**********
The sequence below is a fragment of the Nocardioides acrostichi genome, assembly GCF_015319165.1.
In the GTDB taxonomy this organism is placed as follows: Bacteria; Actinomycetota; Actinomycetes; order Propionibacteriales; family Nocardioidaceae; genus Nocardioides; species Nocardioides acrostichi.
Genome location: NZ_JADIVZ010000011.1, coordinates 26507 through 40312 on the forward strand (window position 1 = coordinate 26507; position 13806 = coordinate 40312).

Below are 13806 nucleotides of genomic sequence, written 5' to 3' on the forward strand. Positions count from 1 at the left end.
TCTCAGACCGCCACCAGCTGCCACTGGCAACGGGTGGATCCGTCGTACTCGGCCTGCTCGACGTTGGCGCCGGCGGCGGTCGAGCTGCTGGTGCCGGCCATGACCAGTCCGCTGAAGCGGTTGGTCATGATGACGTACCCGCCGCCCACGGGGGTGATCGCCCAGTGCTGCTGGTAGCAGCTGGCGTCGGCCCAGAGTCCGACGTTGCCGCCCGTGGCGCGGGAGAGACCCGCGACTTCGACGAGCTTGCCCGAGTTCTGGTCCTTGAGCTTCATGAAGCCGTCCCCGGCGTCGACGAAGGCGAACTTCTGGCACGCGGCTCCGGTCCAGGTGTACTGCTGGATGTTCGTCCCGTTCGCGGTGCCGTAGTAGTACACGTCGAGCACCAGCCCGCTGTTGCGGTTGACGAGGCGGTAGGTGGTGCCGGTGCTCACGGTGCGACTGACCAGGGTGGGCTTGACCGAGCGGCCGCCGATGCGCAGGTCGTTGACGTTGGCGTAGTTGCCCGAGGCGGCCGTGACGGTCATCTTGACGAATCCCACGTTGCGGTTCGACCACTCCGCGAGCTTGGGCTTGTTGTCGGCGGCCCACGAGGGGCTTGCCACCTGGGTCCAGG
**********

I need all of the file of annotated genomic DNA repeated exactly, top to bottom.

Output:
The sequence below is a fragment of the Nocardioides acrostichi genome, assembly GCF_015319165.1.
In the GTDB taxonomy this organism is placed as follows: Bacteria; Actinomycetota; Actinomycetes; order Propionibacteriales; family Nocardioidaceae; genus Nocardioides; species Nocardioides acrostichi.
Genome location: NZ_JADIVZ010000011.1, coordinates 26507 through 40312 on the forward strand (window position 1 = coordinate 26507; position 13806 = coordinate 40312).

Below are 13806 nucleotides of genomic sequence, written 5' to 3' on the forward strand. Positions count from 1 at the left end.
TCTCAGACCGCCACCAGCTGCCACTGGCAACGGGTGGATCCGTCGTACTCGGCCTGCTCGACGTTGGCGCCGGCGGCGGTCGAGCTGCTGGTGCCGGCCATGACCAGTCCGCTGAAGCGGTTGGTCATGATGACGTACCCGCCGCCCACGGGGGTGATCGCCCAGTGCTGCTGGTAGCAGCTGGCGTCGGCCCAGAGTCCGACGTTGCCGCCCGTGGCGCGGGAGAGACCCGCGACTTCGACGAGCTTGCCCGAGTTCTGGTCCTTGAGCTTCATGAAGCCGTCCCCGGCGTCGACGAAGGCGAACTTCTGGCACGCGGCTCCGGTCCAGGTGTACTGCTGGATGTTCGTCCCGTTCGCGGTGCCGTAGTAGTACACGTCGAGCACCAGCCCGCTGTTGCGGTTGACGAGGCGGTAGGTGGTGCCGGTGCTCACGGTGCGACTGACCAGGGTGGGCTTGACCGAGCGGCCGCCGATGCGCAGGTCGTTGACGTTGGCGTAGTTGCCCGAGGCGGCCGTGACGGTCATCTTGACGAATCCCACGTTGCGGTTCGACCACTCCGCGAGCTTGGGCTTGTTGTCGGCGGCCCACGAGGGGCTTGCCACCTGGGTCCAGG